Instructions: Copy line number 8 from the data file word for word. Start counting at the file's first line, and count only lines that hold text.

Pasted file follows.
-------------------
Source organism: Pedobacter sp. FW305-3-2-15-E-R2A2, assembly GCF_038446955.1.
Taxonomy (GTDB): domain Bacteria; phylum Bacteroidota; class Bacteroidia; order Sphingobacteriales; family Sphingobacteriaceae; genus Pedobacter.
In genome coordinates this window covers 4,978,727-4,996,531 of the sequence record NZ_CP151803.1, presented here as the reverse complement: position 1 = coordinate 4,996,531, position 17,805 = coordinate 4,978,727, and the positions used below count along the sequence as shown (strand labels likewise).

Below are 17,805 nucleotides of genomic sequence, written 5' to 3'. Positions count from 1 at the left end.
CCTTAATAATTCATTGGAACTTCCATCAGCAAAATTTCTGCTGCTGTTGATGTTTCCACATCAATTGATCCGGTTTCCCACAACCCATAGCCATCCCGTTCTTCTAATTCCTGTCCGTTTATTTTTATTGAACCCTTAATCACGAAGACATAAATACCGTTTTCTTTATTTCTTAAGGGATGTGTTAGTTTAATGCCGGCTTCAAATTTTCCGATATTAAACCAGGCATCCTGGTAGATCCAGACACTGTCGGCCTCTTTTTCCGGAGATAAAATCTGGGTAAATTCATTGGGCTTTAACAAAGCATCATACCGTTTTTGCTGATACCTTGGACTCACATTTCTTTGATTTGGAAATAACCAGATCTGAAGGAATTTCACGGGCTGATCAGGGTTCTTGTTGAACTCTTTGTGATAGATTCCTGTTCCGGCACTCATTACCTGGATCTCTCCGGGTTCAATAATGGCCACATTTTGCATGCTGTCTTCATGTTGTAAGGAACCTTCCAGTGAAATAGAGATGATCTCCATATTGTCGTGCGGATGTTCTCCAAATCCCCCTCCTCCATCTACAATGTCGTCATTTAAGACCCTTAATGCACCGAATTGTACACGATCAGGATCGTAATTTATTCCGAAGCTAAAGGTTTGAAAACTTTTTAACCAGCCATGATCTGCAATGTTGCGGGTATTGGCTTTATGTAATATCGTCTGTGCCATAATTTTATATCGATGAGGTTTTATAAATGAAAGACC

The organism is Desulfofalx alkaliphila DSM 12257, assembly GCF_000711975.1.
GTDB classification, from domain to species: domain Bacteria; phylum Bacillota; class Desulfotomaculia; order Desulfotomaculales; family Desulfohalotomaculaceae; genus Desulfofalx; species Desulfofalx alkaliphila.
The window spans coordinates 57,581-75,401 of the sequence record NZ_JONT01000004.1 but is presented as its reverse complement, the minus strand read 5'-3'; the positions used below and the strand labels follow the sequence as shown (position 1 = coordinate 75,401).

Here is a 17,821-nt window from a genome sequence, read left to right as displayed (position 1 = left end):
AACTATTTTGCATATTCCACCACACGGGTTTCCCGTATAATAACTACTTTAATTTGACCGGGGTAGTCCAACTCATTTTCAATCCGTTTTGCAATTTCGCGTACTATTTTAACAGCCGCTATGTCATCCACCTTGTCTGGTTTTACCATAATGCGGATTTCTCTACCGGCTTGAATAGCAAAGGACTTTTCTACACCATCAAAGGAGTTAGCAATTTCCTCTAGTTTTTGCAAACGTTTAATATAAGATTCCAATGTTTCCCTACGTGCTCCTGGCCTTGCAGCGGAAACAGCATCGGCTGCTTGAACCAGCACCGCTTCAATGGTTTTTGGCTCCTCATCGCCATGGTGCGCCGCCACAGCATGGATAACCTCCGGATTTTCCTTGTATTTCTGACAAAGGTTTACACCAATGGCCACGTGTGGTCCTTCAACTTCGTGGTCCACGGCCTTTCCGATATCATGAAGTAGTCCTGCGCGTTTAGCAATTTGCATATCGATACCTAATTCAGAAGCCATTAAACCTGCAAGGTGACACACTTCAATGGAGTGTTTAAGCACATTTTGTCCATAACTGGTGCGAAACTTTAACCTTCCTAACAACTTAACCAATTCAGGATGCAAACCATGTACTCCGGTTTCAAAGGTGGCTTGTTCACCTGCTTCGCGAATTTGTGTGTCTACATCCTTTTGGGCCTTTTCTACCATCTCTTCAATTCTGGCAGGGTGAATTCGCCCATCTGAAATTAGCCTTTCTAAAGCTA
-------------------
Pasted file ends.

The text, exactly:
The window spans coordinates 57,581-75,401 of the sequence record NZ_JONT01000004.1 but is presented as its reverse complement, the minus strand read 5'-3'; the positions used below and the strand labels follow the sequence as shown (position 1 = coordinate 75,401).